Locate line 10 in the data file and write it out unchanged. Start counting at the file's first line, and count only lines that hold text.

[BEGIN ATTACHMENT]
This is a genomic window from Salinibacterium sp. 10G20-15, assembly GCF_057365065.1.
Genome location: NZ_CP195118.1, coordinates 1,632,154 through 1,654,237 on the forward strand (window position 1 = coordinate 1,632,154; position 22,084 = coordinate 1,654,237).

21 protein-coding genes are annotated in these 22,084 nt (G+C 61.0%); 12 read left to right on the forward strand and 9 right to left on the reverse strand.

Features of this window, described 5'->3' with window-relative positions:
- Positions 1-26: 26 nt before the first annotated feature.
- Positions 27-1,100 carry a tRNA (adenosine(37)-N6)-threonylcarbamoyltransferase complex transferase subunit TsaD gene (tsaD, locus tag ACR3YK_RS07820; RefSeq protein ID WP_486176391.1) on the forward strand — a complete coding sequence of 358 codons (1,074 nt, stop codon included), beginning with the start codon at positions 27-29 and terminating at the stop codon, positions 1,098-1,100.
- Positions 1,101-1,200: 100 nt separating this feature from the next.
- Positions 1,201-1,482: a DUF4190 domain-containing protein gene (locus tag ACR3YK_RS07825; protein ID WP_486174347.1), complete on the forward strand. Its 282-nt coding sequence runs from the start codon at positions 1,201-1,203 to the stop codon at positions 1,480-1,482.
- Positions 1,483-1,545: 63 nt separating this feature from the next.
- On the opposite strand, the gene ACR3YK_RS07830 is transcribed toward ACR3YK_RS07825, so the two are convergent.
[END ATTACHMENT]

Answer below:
- On the opposite strand, the gene ACR3YK_RS07830 is transcribed toward ACR3YK_RS07825, so the two are convergent.